Just for the new horns and strobes in the trailer, be aware, you may have to run a new circuit. Before wiring, make sure the panel will support the added circuit.

Also, a 24-volt panel never uses 24 volts to power the horns and strobes, the real voltage from the panel varies a lot. Use the voltage shown in the Installation Manual for the voltage drop calculations, or contact the technical support team for this information.

Compatible Devices

The National Fire Alarm Association, Inc. (NFPA) says that everything has to be compatible.

However, the word "Compatible" means "It Will Actually Work". If something isn't compatible, it won't be reliable, and it might not work at all. In other words, the NFPA says that the system has to work reliably. This is a requirement that should be assumed, but sometimes people don't check compatibility, so the NFPA has to remind them.

Compatible devices are listed in the newer Installation Manuals. If you're unsure about compatibility, check with the technical support team about any questions. They will know.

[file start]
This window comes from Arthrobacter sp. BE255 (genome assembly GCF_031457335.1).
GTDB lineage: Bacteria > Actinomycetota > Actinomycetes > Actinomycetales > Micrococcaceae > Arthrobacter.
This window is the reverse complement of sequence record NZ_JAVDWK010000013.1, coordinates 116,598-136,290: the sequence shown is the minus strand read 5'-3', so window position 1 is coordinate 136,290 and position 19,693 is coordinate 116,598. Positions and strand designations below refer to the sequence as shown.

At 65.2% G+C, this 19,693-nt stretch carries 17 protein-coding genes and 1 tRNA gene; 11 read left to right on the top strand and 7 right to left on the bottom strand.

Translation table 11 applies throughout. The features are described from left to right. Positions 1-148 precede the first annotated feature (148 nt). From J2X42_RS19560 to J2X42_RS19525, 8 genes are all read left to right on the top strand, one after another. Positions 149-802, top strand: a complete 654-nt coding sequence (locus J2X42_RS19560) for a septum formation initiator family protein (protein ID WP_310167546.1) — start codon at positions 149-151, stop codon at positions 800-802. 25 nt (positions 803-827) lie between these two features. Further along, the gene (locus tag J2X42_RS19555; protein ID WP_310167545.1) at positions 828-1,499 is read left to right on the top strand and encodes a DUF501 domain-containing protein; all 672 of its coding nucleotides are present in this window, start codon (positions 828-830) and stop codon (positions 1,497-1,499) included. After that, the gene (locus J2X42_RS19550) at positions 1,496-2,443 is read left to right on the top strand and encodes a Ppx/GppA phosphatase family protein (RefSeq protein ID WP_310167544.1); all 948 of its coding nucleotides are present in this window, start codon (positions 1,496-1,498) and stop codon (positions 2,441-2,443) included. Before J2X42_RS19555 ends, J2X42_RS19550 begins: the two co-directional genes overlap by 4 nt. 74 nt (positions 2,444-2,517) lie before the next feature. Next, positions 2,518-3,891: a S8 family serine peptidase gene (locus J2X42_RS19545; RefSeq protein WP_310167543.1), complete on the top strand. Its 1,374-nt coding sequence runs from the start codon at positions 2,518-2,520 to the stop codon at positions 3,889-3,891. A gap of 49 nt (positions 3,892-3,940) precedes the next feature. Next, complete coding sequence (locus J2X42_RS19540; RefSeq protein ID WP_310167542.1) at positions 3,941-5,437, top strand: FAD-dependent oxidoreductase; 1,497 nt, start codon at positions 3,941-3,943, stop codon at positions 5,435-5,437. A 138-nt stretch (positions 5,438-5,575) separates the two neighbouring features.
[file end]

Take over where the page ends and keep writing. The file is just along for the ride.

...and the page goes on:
A specific model of a conventional smoke detector will work with some fire alarm systems, but not others. A conventional smoke detector will never work on an addressable system. Make sure it's compatible before installing it.

A specific model of an addressable smoke detector will only work with specific addressable fire alarm systems. An addressable smoke detector will never work on a conventional fire alarm system. Make sure the smoke detector is compatible.

Synchronization for the horns and the strobes is an issue. The only way of being sure the horn/strobes will even work is to get the same model of horn/strobe used in the rest of the building. If it's not the same, there's a good chance the horn/strobe being installed won't work reliably.

Surge Protectors

If lightning strikes the trailer, without properly grounded surge protectors as the wires enter each building, the fire alarm system will probably go into alarm, and the whole fire alarm control panel may easily be destroyed. The surge protectors also come with Installation Sheets. Read and exactly follow the Installation Sheets.

Remember, on all the wires coming into each building, the IDC, the SLC, and the NAC, make sure to install properly grounded surge protectors.

Obtain a Fire Alarm Construction Permit

The permit process may seem like a pain, but one of the many purposes of the permit is to protect you. Before any construction, get a permit from the government.

Douglas Krantz
Life Safety